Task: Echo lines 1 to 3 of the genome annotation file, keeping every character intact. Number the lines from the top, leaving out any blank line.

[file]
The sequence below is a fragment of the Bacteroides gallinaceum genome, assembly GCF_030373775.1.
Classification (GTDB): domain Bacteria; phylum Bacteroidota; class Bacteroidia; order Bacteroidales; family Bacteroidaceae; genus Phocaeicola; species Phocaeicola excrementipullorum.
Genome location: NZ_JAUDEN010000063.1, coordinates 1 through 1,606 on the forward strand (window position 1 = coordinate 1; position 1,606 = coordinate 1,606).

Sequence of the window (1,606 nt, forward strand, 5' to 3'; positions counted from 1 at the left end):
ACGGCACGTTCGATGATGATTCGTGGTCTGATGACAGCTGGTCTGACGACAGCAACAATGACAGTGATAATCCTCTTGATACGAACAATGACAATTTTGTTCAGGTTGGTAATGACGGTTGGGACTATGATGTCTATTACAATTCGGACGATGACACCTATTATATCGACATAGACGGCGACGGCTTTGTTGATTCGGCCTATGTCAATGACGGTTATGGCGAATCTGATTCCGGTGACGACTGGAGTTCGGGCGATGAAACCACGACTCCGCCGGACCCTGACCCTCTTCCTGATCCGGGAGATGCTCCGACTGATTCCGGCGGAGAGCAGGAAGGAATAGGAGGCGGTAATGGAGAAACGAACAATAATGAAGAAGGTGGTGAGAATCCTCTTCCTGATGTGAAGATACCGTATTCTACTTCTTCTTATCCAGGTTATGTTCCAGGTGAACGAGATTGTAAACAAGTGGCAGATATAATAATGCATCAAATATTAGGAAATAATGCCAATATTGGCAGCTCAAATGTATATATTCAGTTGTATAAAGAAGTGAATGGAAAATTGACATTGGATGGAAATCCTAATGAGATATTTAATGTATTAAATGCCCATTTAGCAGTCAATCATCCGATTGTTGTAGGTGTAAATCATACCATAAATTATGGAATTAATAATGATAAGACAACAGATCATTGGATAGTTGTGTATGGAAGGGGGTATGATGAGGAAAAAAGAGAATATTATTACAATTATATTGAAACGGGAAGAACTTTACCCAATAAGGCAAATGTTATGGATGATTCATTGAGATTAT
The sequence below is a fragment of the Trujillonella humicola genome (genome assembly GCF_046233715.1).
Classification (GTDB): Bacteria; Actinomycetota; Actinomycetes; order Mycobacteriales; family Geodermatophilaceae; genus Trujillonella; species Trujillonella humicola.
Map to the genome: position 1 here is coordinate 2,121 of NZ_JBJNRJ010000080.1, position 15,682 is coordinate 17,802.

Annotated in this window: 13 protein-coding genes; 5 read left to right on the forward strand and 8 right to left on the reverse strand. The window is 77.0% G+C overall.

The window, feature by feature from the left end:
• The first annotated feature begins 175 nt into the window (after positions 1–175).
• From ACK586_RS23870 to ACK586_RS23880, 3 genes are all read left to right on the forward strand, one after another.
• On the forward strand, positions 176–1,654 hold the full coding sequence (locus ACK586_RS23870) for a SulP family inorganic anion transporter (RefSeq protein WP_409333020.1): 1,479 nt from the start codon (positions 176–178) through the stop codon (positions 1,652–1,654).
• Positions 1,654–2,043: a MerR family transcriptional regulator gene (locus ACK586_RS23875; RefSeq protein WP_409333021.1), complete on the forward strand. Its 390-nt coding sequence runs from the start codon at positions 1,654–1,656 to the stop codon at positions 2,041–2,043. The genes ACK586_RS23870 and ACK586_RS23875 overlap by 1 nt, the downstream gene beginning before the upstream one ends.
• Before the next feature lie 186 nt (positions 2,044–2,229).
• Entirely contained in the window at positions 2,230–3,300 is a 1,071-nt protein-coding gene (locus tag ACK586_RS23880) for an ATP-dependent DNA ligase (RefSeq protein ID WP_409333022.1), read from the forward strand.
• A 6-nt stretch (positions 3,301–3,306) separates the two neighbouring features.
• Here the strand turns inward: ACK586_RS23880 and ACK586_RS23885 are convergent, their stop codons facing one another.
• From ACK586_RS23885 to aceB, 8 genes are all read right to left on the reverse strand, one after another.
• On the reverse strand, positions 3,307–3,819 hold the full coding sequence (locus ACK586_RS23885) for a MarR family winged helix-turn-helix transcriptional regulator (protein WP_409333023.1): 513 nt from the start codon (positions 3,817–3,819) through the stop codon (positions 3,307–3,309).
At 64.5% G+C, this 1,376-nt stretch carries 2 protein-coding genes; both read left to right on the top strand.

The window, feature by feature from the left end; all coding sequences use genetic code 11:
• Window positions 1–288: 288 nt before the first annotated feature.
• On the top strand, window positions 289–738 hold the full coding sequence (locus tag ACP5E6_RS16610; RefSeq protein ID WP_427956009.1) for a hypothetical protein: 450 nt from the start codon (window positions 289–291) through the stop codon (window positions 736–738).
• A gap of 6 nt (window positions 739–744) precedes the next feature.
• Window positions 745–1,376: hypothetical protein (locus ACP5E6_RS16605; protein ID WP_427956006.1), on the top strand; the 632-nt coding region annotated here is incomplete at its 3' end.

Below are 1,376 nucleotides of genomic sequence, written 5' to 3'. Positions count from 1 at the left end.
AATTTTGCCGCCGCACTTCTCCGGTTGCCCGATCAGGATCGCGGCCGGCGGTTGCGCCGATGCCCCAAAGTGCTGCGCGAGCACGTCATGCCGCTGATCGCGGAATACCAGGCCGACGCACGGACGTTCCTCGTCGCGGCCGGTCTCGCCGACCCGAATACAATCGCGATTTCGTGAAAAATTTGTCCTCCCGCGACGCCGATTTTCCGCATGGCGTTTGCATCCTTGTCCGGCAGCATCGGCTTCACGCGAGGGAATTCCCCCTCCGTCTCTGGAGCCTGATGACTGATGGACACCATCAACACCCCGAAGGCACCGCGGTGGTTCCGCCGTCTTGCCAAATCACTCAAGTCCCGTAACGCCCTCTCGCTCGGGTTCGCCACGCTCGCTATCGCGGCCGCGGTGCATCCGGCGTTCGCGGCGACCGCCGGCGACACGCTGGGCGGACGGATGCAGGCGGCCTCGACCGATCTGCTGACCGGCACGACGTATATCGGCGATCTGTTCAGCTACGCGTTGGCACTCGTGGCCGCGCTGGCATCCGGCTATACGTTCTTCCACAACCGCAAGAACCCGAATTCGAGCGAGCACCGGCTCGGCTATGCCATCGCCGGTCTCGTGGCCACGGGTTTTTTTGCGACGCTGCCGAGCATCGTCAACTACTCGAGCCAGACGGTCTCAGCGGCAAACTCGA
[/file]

The sequence below is a fragment of the Bacteroides gallinaceum genome, assembly GCF_030373775.1.
Classification (GTDB): domain Bacteria; phylum Bacteroidota; class Bacteroidia; order Bacteroidales; family Bacteroidaceae; genus Phocaeicola; species Phocaeicola excrementipullorum.
Genome location: NZ_JAUDEN010000063.1, coordinates 1 through 1,606 on the forward strand (window position 1 = coordinate 1; position 1,606 = coordinate 1,606).